What can you do if a third party seeks to profit from your brand by registering a domain name that incorporates part or all of your brand name? Domain name dispute procedures, such as the Uniform Domain Name Dispute Resolution Policy (UDRP), exist to enable trademark holders to challenge such registrations. They can provide a fast and relatively inexpensive route to resolution, as sports brand Volcom found in its recent domain name disputes.
As the number of top-level domains continues to expand, it’s becoming more challenging for brand owners to manage their growing domain name portfolios, as well as to monitor for infringing use of their brands and trademarks online. It’s no longer a viable business strategy to register domain names for every gTLD in existence, whether commercially or defensively – there are simply too many. Yet, by not registering those domain names, they are opening the door to potential infringement, brand dilution and loss of revenue.
Fortunately, domain name resolution procedures, such as the UDRP, exist to provide brand owners with a cost-effective means of resolution where infringement occurs. To benefit from those procedures, however, the appropriate trademark rights need to be in place. There must also be legal grounds to claim ownership of that domain name. Domain name registries operate on a first-come, first-served basis, and it is entirely possible that a company with a similar name or brand name (but registered in a different class of goods or services) simply got there first.
Should the registration be in bad faith, however the resolution procedure of choice will depend on the top-level domain. For .com, .info, .net and .org (among others), ICANN’s UDRP is the applicable route. In order to bring a complaint via this channel, the following requirements must apply:
- The domain name is identical or confusingly similar to the trademark of the trademark holder;
- The domain name holder has no rights of its own on or legitimate interest in the domain name; and;
- The domain name is registered and used in bad faith.
Infringement close to home
For disputes involving registration of a domain name by a dealer/reseller, distributor or service provider of a trademark (holder), the OKI DATA decision of 2001 of the WIPO Arbitration and Mediation Center (WIPO AM Center) applies. That decision found that a trademark used in a domain name could be considered bona fide (i.e. the registration was not in bad faith) when:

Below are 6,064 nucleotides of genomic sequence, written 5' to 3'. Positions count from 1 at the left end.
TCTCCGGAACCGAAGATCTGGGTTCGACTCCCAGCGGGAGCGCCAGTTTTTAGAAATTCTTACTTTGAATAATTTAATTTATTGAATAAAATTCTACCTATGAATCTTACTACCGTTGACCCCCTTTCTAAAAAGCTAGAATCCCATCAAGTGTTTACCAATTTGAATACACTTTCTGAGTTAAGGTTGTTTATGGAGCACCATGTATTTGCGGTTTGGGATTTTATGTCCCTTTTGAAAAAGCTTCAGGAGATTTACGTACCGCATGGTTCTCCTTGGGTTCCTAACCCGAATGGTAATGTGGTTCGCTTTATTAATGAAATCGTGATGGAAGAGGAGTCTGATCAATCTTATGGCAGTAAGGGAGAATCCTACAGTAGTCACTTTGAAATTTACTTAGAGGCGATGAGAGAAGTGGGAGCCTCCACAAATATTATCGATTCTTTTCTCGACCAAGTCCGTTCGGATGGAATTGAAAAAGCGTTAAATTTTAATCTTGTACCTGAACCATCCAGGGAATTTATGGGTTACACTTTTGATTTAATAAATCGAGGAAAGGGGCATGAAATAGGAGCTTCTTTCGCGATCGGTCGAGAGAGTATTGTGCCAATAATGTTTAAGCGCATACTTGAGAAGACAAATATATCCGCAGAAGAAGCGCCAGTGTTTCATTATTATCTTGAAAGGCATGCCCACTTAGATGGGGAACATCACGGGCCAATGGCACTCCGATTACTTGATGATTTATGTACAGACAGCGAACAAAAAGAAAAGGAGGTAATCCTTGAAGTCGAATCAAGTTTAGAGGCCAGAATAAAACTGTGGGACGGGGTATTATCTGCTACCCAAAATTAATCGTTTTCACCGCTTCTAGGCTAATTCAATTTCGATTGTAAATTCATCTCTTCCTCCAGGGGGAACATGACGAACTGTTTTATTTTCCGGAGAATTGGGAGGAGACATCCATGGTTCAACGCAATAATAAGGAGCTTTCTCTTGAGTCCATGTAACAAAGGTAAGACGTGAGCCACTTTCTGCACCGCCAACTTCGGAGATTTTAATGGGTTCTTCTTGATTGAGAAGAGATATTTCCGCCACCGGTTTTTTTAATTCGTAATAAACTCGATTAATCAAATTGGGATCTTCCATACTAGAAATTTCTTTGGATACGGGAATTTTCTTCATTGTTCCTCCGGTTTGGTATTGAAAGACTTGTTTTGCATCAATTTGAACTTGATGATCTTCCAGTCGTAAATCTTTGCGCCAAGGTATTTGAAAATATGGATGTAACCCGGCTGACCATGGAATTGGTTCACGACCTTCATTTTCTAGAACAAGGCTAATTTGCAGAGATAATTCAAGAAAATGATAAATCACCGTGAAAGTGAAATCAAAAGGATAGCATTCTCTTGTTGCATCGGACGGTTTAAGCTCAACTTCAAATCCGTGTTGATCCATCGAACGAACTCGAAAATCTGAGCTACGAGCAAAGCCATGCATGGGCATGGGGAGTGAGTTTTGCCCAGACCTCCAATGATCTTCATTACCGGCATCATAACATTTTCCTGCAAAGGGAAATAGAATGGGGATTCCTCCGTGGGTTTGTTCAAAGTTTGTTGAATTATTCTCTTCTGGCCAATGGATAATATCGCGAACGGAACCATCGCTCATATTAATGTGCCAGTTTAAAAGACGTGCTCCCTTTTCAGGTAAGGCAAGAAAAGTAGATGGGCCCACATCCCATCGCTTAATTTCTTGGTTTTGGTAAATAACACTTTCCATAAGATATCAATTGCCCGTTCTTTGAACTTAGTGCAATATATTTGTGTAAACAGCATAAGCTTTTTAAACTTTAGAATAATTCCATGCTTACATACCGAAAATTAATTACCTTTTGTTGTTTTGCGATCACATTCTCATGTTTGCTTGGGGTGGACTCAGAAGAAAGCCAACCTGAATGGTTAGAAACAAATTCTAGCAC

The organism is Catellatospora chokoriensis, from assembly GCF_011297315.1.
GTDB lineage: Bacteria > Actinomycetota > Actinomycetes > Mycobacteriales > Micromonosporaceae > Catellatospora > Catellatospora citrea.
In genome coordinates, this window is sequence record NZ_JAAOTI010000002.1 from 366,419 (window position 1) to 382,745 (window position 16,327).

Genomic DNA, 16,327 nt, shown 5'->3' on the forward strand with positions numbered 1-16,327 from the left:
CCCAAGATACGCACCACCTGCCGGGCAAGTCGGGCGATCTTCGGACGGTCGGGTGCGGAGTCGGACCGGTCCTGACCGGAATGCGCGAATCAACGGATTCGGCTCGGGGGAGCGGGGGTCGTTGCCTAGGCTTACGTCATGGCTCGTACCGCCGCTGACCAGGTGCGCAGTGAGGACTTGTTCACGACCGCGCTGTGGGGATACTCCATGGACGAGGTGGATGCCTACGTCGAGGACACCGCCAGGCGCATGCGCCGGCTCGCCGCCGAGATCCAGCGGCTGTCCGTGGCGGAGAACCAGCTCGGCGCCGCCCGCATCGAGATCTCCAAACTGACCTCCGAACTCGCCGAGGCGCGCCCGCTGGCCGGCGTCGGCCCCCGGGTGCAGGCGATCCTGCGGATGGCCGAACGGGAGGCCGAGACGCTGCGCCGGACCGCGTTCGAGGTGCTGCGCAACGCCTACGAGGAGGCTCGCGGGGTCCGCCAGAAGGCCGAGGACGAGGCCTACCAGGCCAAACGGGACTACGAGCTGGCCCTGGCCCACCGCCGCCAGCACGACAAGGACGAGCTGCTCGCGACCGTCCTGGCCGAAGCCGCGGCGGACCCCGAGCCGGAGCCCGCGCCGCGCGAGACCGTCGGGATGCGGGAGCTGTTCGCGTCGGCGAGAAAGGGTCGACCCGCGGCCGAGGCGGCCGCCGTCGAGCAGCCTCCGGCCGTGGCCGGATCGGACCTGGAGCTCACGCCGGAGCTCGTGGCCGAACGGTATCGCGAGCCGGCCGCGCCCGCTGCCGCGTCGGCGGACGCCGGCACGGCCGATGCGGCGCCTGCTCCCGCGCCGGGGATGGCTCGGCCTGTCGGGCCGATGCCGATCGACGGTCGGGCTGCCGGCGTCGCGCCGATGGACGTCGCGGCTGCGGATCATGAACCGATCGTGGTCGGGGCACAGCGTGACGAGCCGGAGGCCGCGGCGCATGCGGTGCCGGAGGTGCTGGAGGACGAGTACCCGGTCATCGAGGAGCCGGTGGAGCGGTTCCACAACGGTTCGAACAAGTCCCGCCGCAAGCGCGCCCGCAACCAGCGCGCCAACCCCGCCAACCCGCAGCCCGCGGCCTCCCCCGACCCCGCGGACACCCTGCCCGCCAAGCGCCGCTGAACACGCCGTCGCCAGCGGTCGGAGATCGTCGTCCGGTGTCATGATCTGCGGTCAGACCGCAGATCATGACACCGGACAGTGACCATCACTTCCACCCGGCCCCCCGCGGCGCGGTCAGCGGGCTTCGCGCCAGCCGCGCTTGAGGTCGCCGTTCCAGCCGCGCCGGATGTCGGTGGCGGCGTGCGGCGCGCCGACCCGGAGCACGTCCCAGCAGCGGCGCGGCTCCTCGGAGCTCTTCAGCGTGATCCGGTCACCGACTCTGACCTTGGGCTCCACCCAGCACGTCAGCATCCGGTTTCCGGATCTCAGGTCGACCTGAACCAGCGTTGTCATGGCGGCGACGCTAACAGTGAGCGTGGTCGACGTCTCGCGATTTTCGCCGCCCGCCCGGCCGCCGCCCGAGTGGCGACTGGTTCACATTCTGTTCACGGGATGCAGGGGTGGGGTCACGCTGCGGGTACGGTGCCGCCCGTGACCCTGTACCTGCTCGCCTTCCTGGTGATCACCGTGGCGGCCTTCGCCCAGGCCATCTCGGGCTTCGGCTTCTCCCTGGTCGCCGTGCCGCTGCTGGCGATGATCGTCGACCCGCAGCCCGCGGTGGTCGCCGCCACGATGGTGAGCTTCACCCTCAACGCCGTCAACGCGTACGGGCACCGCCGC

- The website concerned actually sells products bearing the trademark of the trademark holder;
- No products of competitors are offered on the particular site, in other words: the trademark is not misused as bait to offer competitive products;
- The website accurately indicates the relationship with the trademark holder;
- The domain name holder has not registered all domain names that are relevant to the trademark holder thus denying the trademark holder the opportunity to register relevant domain names.
An overarching principle of the OKI DATA decision is that the use of a domain name is in bad faith if a link is suggested between the website using the domain name and the trademark/ trademark holder.
The Volcom disputes
A good example of how the OKI DATA criteria is applied can be found in the recent decisions over the volcomsuomi.com and volcomnorge.com domain names. Those domain names were registered by two dealers/resellers of the Volcom brand. Suomi is a geographical term for Finland; and Norge is the Norwegian name of Norway.
The holder of the trademark VOLCOM has held various trademarks registrations, mostly for clothing (class 25), since 1990, in both the US and the European Union, including the word mark VOLCOM and the following figurative mark:
Please click here to view the image.
The domain name holders of volcomsuomi.com and volcomnorge.com used the following logos on their websites on which Volcom products were offered for sale:
Please click here to view the image.
In the (almost identical) decisions of 3 July 2017 (see here and here), the WIPO AM Center found: both domain name registrations to be confusingly similar with the Volcom trademarks; that the registrations did not have a right or legitimate interest in the domain names; and, that the domain names had been registered and were being used in bad faith. Volcom’s complaints were thus granted, leading to the cancellation of both domain names.
The OKI DATA criteria were carefully reviewed in both decisions and it is important to note that the websites in question were found, under those criteria, to give the false impression that there was a link between the websites and the trademark holder, underlined by the prominent display of the Volcom trademarks.